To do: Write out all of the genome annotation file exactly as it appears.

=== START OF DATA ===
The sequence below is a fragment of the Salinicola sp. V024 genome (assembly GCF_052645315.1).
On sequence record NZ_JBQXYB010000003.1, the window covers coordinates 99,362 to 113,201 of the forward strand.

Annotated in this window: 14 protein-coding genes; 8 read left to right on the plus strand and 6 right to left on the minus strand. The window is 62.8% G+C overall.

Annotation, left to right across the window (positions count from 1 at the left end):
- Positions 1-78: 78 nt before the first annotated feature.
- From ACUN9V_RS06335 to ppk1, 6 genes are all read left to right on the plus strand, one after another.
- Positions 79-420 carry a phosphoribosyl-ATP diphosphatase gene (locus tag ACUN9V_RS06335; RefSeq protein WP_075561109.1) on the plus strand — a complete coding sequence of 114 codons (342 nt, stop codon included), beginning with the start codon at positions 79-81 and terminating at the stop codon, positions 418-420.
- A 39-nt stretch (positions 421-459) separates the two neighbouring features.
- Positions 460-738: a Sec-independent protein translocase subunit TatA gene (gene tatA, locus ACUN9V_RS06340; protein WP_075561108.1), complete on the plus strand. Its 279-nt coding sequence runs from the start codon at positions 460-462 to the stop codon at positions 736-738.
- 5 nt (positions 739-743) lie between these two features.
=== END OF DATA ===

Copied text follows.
The sequence below is a fragment of the Salinicola sp. V024 genome (assembly GCF_052645315.1).
On sequence record NZ_JBQXYB010000003.1, the window covers coordinates 99,362 to 113,201 of the forward strand.

Annotated in this window: 14 protein-coding genes; 8 read left to right on the plus strand and 6 right to left on the minus strand. The window is 62.8% G+C overall.

Annotation, left to right across the window (positions count from 1 at the left end):
- Positions 1-78: 78 nt before the first annotated feature.
- From ACUN9V_RS06335 to ppk1, 6 genes are all read left to right on the plus strand, one after another.
- Positions 79-420 carry a phosphoribosyl-ATP diphosphatase gene (locus tag ACUN9V_RS06335; RefSeq protein WP_075561109.1) on the plus strand — a complete coding sequence of 114 codons (342 nt, stop codon included), beginning with the start codon at positions 79-81 and terminating at the stop codon, positions 418-420.
- A 39-nt stretch (positions 421-459) separates the two neighbouring features.
- Positions 460-738: a Sec-independent protein translocase subunit TatA gene (gene tatA, locus ACUN9V_RS06340; protein WP_075561108.1), complete on the plus strand. Its 279-nt coding sequence runs from the start codon at positions 460-462 to the stop codon at positions 736-738.
- 5 nt (positions 739-743) lie between these two features.